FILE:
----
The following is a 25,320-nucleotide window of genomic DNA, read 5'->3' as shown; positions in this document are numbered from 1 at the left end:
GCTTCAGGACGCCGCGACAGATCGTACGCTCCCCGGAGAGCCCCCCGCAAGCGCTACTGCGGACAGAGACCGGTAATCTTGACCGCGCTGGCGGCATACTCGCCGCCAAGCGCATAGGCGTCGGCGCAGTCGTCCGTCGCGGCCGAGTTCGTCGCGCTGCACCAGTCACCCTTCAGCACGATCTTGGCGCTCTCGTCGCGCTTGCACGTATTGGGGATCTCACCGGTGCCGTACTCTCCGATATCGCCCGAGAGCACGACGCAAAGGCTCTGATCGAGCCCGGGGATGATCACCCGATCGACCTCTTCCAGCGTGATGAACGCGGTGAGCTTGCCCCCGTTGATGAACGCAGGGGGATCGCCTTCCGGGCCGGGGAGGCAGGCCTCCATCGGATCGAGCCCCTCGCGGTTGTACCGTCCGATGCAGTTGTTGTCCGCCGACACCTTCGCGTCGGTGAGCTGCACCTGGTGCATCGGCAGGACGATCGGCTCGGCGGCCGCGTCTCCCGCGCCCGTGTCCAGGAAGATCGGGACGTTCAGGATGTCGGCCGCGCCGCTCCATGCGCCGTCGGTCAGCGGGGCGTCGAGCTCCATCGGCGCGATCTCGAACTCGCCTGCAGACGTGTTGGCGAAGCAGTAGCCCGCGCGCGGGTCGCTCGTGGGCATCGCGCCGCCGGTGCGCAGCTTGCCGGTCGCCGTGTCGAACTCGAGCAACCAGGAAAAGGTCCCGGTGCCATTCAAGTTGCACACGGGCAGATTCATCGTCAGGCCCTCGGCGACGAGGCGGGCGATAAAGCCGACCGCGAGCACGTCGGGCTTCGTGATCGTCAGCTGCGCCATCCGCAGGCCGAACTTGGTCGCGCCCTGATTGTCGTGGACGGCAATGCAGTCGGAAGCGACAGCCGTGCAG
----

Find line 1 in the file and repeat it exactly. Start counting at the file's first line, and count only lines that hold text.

The following is a 25,320-nucleotide window of genomic DNA, read 5'->3' as shown; positions in this document are numbered from 1 at the left end: